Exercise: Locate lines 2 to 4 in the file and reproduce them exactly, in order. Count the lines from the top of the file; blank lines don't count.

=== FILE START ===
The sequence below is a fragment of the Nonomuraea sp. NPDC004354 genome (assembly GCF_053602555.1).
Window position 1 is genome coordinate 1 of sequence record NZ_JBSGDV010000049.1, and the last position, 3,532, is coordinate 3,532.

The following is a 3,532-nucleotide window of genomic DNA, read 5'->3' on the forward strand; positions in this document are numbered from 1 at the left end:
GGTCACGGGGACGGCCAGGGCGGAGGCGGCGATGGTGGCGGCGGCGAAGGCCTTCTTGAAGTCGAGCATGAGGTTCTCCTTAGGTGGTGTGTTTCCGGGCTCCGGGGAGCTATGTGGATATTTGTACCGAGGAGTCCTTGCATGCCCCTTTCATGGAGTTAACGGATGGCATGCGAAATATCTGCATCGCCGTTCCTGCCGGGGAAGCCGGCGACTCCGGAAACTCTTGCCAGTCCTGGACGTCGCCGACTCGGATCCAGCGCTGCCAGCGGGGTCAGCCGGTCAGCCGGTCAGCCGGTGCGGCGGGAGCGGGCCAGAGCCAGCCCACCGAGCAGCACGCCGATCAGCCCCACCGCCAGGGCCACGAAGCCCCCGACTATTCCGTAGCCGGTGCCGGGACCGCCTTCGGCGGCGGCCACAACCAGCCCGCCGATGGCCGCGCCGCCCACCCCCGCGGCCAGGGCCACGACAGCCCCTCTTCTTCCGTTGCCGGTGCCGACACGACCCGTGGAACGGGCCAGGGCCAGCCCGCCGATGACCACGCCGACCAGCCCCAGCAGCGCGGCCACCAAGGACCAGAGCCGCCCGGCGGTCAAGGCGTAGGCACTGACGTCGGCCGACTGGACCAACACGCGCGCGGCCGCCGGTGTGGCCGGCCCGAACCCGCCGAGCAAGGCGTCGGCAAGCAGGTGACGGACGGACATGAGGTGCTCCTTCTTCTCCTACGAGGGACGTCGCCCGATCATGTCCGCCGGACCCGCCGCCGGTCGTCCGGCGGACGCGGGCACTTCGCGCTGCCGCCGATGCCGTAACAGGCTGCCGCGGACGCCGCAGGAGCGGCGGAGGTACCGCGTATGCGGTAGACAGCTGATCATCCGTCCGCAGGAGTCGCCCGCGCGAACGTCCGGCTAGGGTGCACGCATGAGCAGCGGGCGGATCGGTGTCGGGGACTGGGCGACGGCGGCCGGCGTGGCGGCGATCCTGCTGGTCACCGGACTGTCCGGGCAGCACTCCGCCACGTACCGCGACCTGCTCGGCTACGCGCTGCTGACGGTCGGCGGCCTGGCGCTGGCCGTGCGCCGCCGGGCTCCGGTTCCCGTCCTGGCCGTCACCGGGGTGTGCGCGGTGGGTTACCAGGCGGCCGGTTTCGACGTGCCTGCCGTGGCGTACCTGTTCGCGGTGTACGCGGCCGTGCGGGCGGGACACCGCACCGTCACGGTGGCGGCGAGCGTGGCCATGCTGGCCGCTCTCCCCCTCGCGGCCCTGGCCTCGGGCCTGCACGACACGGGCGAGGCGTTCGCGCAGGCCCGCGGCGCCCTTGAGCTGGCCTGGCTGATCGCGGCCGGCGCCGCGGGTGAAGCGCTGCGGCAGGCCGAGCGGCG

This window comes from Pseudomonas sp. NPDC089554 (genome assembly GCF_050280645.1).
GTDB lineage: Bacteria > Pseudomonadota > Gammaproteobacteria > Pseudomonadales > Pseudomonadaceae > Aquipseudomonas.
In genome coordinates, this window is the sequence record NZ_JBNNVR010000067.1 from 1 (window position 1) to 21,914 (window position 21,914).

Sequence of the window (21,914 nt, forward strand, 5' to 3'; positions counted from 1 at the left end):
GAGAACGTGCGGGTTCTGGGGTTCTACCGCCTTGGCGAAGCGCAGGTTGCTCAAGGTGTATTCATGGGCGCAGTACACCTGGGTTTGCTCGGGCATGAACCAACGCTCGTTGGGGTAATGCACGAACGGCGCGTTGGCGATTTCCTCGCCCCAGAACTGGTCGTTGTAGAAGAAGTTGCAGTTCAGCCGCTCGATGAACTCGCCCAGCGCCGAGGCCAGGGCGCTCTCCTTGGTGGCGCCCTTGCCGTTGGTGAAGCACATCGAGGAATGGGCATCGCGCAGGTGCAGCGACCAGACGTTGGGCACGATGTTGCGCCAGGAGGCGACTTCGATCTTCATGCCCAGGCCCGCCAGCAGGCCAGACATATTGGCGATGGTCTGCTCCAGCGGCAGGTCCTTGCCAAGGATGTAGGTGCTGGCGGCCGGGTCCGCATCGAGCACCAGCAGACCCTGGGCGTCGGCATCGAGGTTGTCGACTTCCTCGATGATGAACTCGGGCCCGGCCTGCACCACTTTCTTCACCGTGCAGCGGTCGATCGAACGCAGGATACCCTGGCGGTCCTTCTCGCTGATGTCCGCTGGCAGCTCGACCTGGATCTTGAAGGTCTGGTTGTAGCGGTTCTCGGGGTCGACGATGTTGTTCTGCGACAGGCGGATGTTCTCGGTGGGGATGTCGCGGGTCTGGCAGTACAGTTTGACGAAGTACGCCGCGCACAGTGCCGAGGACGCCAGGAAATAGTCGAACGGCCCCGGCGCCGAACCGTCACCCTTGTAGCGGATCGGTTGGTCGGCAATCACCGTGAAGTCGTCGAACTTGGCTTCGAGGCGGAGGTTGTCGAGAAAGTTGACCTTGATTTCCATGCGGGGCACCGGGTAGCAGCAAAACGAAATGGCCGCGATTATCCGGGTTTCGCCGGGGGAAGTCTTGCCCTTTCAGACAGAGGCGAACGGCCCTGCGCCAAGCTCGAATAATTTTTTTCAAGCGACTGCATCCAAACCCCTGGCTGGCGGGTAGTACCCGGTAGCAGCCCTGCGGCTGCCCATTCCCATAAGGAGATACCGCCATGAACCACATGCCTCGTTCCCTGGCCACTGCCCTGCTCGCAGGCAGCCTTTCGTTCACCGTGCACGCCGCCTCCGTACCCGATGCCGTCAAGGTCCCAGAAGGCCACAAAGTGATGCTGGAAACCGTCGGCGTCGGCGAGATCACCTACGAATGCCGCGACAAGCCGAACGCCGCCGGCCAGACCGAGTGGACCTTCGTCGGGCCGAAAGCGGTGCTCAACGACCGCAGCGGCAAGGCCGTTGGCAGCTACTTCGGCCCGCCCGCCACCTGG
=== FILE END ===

Window position 1 is genome coordinate 1 of sequence record NZ_JBSGDV010000049.1, and the last position, 3,532, is coordinate 3,532.

The following is a 3,532-nucleotide window of genomic DNA, read 5'->3' on the forward strand; positions in this document are numbered from 1 at the left end:
GGTCACGGGGACGGCCAGGGCGGAGGCGGCGATGGTGGCGGCGGCGAAGGCCTTCTTGAAGTCGAGCATGAGGTTCTCCTTAGGTGGTGTGTTTCCGGGCTCCGGGGAGCTATGTGGATATTTGTACCGAGGAGTCCTTGCATGCCCCTTTCATGGAGTTAACGGATGGCATGCGAAATATCTGCATCGCCGTTCCTGCCGGGGAAGCCGGCGACTCCGGAAACTCTTGCCAGTCCTGGACGTCGCCGACTCGGATCCAGCGCTGCCAGCGGGGTCAGCCGGTCAGCCGGTCAGCCGGTGCGGCGGGAGCGGGCCAGAGCCAGCCCACCGAGCAGCACGCCGATCAGCCCCACCGCCAGGGCCACGAAGCCCCCGACTATTCCGTAGCCGGTGCCGGGACCGCCTTCGGCGGCGGCCACAACCAGCCCGCCGATGGCCGCGCCGCCCACCCCCGCGGCCAGGGCCACGACAGCCCCTCTTCTTCCGTTGCCGGTGCCGACACGACCCGTGGAACGGGCCAGGGCCAGCCCGCCGATGACCACGCCGACCAGCCCCAGCAGCGCGGCCACCAAGGACCAGAGCCGCCCGGCGGTCAAGGCGTAGGCACTGACGTCGGCCGACTGGACCAACACGCGCGCGGCCGCCGGTGTGGCCGGCCCGAACCCGCCGAGCAAGGCGTCGGCAAGCAGGTGACGGACGGACATGAGGTGCTCCTTCTTCTCCTACGAGGGACGTCGCCCGATCATGTCCGCCGGACCCGCCGCCGGTCGTCCGGCGGACGCGGGCACTTCGCGCTGCCGCCGATGCCGTAACAGGCTGCCGCGGACGCCGCAGGAGCGGCGGAGGTACCGCGTATGCGGTAGACAGCTGATCATCCGTCCGCAGGAGTCGCCCGCGCGAACGTCCGGCTAGGGTGCACGCATGAGCAGCGGGCGGATCGGTGTCGGGGACTGGGCGACGGCGGCCGGCGTGGCGGCGATCCTGCTGGTCACCGGACTGTCCGGGCAGCACTCCGCCACGTACCGCGACCTGCTCGGCTACGCGCTGCTGACGGTCGGCGGCCTGGCGCTGGCCGTGCGCCGCCGGGCTCCGGTTCCCGTCCTGGCCGTCACCGGGGTGTGCGCGGTGGGTTACCAGGCGGCCGGTTTCGACGTGCCTGCCGTGGCGTACCTGTTCGCGGTGTACGCGGCCGTGCGGGCGGGACACCGCACCGTCACGGTGGCGGCGAGCGTGGCCATGCTGGCCGCTCTCCCCCTCGCGGCCCTGGCCTCGGGCCTGCACGACACGGGCGAGGCGTTCGCGCAGGCCCGCGGCGCCCTTGAGCTGGCCTGGCTGATCGCGGCCGGCGCCGCGGGTGAAGCGCTGCGGCAGGCCGAGCGGCG